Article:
Perhaps you've heard the rumblings about "Net Neutrality"? It hurts my head, I have to admit. So I was glad to read this post by Wil Wheaton.
We've all taken for granted that we'll have equal access to the Internet, both as consumers and as creators of content. Right now, very powerful, very greedy, and very un-democratic businesses are trying very hard to take that away from us. They must be stopped.
It's a really great post, so go read it and come back because damned if I could lay it out any better. The end of the post has links to all the great and easy things you can do, including signing the petition over at Move On. Oh, go do that now, too. Like right now, they're voting next week!
No worries, I'll wait.
You know, I can't help thinking that a lot of what's going on with the Internet now has to do with this concept of "expert voice" I keep reading about. Some people like to say that people need (and indeed want) "expert voices" to guide them. We need authority to tell us what's going on in the world and even what movies to watch or what morals to have. All this easy access to information and individual thought is sending the world to hell in a handbasket, clearly.
All of us having the Internet as a platform to say whatever we want - even though we aren't "experts," well, it's just down right dangerous. American citizens engaging in free thought and open communication! How ever will the people who are currently in control maintain control if we're all out there connecting with each other and being free?!?!
Who am I to think for myself and then - gasp - communicate to others?
For example, perhaps it's a little more absurd to say gay couples are destroying the fabric of society when they're all being great parents and good citizens and having the audacity to blog all about it for the world to read day after day after day. Not to mention the damage done when one's followers go and blog and put their ignorance on display.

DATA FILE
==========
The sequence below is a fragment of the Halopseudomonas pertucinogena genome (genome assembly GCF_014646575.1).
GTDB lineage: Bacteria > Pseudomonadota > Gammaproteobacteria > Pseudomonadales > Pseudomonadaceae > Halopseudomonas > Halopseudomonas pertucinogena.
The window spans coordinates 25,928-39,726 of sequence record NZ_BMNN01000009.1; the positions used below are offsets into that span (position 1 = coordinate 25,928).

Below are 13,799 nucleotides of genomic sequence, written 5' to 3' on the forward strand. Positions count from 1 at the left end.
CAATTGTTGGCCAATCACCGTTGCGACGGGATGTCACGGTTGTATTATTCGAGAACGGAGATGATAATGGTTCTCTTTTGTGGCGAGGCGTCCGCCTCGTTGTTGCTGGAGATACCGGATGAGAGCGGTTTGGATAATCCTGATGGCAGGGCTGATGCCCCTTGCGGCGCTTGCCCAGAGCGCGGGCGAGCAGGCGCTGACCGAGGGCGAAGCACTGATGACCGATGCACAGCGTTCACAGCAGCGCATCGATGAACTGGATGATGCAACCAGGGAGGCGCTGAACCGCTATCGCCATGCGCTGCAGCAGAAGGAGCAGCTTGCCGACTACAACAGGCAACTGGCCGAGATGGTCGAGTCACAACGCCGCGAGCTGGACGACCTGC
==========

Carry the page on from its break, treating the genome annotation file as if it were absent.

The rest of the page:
And I'll go one further and say that blogging and commenting on Internet sites encourages writing and self-expression. And once people start writing and communicating regularly, they often start to increase their educational level - yes, even if they're rambling along in AOL kiddie speak. They are more likely to increase their world view. And intelligent, worldly citizens question. They observe and learn more. They suddenly want to know why they're being lied to, or why their local schools are abominable, or why their government can't handle a natural disaster with any semblance of efficacy. Oh, wait, we're all wondering about that one.
In entertainment, our changing access to diverse choices and voices means that people with the power to watch whatever movie they want and have it look and sound kick-ass are suddenly staying home to watch "Heat" on DVD instead of fighting the traffic and the ads and the added cost to see "Inside Man" at the theater. Suddenly, their butts on their couches becomes both a stronger vote than the studio choice about what to open on the most screens and, at the same time, illuminates a long ignored market for diverse entertainment product. Thank you AMC for realizing what's what and finding a way to capitalize on it. (Now, if they'd only stop showing commercials before they even play the commercials, maybe I'd start going to my local AMC again.)
Our world is in a period of accelerated change. I think it's great, and exciting, but if you're an "expert voice" or a powerful business looking at quickly eroding power, you're going to try to get it back. One way is to step up, look for new ways to move your box, and compete, like AMC deciding to support independent film or established writers and companies who rise above the fray by continuing to kick ass and by embracing what mediums work for them, new and old.
The other way is to declare the new to be dangerous, fight against it, and try to win back the control you've already lost and lost and lost again. Not by rising to the top on your merits or by creating new systems, but by pushing down the competition and trying to legislate your continued power.
Look, the Internet is still a bit of a wild, wild, west. And certainly, for example, I still read the New York Times and appreciate their in-depth reporting and value their long-earned reputation. There is a place for that "expert voice." There is a place for all of us.
Let's keep it that way.